y – y1 = m (x – x1)

Step 4: Solve for (y)

To get the equation in slope-intercept form, we’ll isolate \(y\) on the left side:

y = y1 + m (x – x1)

Step 5: Use a Specific Point

We can rewrite it as just (b) to simplify:

y = b + m (x – x1)

Step 6: Final Form

Now, our equation relates (x) and (y) with the slope (m) and a constant (b):

y = mx + b

In addition, there you have it, the formula for the slope-intercept form of a linear equation, y = mx + b, where m represents the slope, and (b) represents the y-intercept. This form is incredibly useful for graphing lines and understanding linear relationships in algebra.

Conversion of Standard form equation into slope intercept form

Converting a linear equation from standard form to slope-intercept form (y = mx + b) involves rearranging the equation to solve for y while isolating it on one side of the equation.

 Consider the linear equation Ax + By = C

In this equation (A) is typically positive (A), (B), and (C) are constants. (y) and (x) are variables corresponding to line-point coordinates.

  • Converting to Slope-Intercept Form (y = mx + b):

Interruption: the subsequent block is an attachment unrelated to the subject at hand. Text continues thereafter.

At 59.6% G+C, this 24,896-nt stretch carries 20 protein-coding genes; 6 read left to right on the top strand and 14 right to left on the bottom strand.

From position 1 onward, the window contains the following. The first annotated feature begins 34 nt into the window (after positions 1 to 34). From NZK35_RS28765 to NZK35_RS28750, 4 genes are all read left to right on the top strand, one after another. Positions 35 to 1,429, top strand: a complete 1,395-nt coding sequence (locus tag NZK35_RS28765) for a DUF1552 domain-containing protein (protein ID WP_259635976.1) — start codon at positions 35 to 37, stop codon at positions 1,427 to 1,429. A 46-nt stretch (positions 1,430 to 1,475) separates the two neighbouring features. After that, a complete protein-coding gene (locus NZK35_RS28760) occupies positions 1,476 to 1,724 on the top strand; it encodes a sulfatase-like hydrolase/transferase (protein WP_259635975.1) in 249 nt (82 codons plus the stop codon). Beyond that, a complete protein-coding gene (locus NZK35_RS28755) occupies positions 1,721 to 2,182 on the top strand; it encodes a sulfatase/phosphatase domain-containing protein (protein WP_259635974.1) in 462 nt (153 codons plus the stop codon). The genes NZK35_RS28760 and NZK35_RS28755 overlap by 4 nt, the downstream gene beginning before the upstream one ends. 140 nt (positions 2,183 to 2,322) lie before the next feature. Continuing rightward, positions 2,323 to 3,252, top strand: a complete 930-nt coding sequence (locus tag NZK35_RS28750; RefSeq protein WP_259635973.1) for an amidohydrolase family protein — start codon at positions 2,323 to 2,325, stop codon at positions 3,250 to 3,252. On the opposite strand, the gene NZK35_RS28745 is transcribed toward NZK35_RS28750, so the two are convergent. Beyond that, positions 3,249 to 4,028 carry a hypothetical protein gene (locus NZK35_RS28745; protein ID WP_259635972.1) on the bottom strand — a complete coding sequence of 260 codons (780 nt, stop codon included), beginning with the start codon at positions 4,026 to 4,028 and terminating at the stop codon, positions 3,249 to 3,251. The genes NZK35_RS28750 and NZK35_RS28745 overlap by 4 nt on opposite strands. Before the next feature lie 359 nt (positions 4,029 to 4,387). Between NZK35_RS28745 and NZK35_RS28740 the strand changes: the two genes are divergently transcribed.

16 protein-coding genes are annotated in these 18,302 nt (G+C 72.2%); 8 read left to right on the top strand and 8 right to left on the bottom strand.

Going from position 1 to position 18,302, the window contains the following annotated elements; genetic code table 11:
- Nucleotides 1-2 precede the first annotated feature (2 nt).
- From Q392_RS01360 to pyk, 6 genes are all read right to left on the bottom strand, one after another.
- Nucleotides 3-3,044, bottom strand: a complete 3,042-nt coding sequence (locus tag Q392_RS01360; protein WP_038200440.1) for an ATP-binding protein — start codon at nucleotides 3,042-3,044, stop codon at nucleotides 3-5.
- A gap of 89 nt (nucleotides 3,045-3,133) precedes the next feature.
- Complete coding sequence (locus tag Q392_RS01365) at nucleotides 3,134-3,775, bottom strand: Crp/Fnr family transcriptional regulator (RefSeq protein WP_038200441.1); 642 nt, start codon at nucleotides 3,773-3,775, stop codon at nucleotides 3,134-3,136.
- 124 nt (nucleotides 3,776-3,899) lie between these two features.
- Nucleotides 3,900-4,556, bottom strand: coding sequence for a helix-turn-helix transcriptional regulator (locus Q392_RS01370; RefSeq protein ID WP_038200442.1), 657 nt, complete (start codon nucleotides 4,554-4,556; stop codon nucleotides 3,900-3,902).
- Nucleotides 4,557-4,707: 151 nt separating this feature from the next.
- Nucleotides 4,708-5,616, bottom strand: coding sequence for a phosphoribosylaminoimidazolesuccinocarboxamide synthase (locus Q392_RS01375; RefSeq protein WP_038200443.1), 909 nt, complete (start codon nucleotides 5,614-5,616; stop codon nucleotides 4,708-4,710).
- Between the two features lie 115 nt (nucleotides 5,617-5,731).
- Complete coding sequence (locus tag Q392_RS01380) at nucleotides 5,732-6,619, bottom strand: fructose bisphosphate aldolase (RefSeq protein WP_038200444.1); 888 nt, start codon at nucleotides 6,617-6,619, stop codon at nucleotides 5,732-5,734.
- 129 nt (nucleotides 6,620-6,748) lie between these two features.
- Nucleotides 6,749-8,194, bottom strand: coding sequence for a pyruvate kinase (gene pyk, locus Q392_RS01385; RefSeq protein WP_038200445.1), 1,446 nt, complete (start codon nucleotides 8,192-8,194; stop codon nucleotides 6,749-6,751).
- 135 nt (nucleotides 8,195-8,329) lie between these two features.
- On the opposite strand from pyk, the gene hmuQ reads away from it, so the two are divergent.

Isolate the y term on one side of the equation: Subtract (Ax) from both sides of the equation to move the (Ax) term to the right-hand side. After that, we get -Ax + C.

  • B divide

Y is the coefficient divided by both sides with them (which is (B) to isolate (y).

y = (-Ax + C)/B

  • Rearrange for clarity:

You can rearrange the right side of the equation to make it more readable. This step isn’t required, but it can help you see the slope (m) and y-intercept (b) more clearly.

y = (-A/B) x +C/B

Now, you have the equation in slope-intercept form (y = mx + b) where:

The slope of the line = -A/B

b = C/B is the y-intercept, representing the point where the line crosses the y-axis.

How to determine straight-line equation?

Example 1:

Consider the value of two points of slope is given (x1, y1) = (6, 5) and (x2, y2) = (10, 9).

The slope of a line?


Straight-line equation is

y = mx + b          (1)

Step 1: find the slope

m = (y2-y1)/(x1-x2)

m = (9) – (5)/ (10) – (6)

m = (4)/4

m = 1